Simulation of clinical conditions is in all its forms a very important and connective method of learning for physicians and other healthcare workers. It represents a foundation for obtaining clinical experience, confidence in knowledge, skills and attitudes, as it also increases the level of patients’ safety and decreases frequency of undesirable errors.
Since 2010 high-tech simulation is constantly used in the education process of medical students at our medical school. With the opening of the Simulation Center, acquisition of modern simulation equipment and faculty training, all the criteria for implementing a modern medical simulation program have been met.
In the basement of the new building for Otorhinolaryngology at University Medical Center Maribor, where the technically complex simulator – Human Patient Simulator (HPS) of the Simulation Center is, simulations are regularly performed within different curricular subjects (Internal medicine, Emergency medicine, Anesthesiology, Pediatrics and Surgery).
HPS (Photo 1) is the golden standard for medical training in simulations. HPS is an automated simulator mainly designed for training of emergency situations, anesthesia and trauma. The simulator allows the exchange of respiratory gases, anesthesia induction and maintenance, and patient monitoring with real clinical devices. HPS possesses a unique mathematically-technical model of the human physiology, which includes cardiac, respiratory, neurological and pharmacological components.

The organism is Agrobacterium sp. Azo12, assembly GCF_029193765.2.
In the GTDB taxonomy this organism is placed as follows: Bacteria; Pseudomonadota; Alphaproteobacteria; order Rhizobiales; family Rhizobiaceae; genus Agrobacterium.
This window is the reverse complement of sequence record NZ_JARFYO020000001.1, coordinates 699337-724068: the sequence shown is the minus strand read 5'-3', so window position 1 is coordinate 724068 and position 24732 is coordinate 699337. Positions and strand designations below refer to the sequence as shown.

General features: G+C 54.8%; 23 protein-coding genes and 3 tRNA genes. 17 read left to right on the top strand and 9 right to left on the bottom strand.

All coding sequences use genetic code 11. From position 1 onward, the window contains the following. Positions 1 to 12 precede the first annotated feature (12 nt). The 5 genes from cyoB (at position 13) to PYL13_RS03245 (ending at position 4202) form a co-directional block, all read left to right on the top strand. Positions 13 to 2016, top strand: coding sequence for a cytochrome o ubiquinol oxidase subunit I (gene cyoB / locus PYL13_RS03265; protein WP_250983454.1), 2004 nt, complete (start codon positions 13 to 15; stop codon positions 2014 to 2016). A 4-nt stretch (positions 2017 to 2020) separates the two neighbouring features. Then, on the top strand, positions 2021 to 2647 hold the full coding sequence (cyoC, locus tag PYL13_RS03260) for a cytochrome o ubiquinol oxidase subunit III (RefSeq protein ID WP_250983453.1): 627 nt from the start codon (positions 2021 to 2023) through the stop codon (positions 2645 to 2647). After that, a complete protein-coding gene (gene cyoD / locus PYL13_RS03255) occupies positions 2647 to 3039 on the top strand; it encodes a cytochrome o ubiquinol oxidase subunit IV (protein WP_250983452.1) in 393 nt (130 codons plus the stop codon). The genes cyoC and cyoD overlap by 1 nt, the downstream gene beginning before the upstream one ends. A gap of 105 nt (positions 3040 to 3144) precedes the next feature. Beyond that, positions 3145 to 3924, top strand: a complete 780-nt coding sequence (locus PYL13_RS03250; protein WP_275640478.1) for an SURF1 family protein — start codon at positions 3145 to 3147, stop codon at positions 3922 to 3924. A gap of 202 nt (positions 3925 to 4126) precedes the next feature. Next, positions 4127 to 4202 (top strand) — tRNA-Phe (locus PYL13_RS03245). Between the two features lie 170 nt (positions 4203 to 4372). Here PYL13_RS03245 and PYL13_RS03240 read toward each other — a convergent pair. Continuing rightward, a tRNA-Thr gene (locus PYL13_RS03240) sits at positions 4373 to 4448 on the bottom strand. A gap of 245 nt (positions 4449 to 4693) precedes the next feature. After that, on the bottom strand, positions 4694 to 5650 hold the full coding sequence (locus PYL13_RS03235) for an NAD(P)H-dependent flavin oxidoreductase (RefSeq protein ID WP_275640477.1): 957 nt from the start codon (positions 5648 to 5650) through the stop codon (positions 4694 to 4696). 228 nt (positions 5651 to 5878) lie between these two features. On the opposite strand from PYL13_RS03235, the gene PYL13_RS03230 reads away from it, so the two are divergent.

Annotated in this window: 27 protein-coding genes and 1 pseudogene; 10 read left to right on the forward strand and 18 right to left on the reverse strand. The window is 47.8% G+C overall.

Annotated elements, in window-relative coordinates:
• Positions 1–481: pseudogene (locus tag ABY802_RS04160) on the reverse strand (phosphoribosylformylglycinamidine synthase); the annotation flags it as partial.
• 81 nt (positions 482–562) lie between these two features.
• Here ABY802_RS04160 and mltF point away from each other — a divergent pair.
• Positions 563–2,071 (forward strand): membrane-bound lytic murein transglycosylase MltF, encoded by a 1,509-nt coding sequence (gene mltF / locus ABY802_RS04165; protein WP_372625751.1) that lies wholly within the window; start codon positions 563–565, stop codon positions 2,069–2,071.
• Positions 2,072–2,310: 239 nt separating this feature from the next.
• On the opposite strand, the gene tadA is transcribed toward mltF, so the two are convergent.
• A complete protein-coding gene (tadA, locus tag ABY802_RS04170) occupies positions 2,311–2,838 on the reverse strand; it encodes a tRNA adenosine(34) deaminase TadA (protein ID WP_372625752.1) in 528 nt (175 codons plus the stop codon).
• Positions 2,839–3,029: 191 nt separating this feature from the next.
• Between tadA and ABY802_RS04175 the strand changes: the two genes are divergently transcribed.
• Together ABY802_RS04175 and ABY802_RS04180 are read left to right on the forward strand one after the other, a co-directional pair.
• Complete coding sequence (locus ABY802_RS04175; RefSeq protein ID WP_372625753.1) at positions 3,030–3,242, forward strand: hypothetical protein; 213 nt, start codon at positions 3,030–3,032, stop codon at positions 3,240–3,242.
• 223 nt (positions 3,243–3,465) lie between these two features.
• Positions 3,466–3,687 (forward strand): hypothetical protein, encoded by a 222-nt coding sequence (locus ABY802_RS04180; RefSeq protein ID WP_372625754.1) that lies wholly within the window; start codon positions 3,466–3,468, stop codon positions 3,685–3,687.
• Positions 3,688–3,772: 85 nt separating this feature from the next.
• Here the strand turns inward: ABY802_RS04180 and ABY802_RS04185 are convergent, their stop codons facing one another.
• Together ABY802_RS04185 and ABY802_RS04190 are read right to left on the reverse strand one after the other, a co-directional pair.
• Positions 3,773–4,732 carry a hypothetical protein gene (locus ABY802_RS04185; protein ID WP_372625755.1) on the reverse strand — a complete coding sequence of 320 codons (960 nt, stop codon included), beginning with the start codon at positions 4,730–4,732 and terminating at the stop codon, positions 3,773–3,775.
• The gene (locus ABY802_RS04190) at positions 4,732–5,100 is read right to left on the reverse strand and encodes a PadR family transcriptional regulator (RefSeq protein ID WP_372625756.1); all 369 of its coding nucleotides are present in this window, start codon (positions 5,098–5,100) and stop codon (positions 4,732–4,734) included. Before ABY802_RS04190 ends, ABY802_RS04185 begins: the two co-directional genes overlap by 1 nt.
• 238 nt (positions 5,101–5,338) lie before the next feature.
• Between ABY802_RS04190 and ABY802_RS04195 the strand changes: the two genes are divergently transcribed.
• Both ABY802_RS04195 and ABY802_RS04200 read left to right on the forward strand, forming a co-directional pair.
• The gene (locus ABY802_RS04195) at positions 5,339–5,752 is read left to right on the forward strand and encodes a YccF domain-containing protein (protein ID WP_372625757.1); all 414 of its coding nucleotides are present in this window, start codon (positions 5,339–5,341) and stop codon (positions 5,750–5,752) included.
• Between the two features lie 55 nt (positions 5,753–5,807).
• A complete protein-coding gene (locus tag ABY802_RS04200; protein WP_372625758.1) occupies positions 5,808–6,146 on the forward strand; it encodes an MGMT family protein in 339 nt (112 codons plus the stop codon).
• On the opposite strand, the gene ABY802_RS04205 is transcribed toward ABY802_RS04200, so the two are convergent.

On the HPS, both uncomplicated clinical skills and as well as sophisticated pathological scenarios from fields of internal medicine, reanimation procedures, anesthesia, cardiology, neurology, trauma and pharmacology can be trained.
Photo 1: Students during practice on HPS.
|The Simulation center also features several specialized simulators for endoscopic interventions in fields of gastroenterology and pulmology, cardiology, radiology, laparoscopic surgery, laparoscopic gynecology and obstetrics.|| |
Photo 2: students during practice on invasive cardiology diagnostics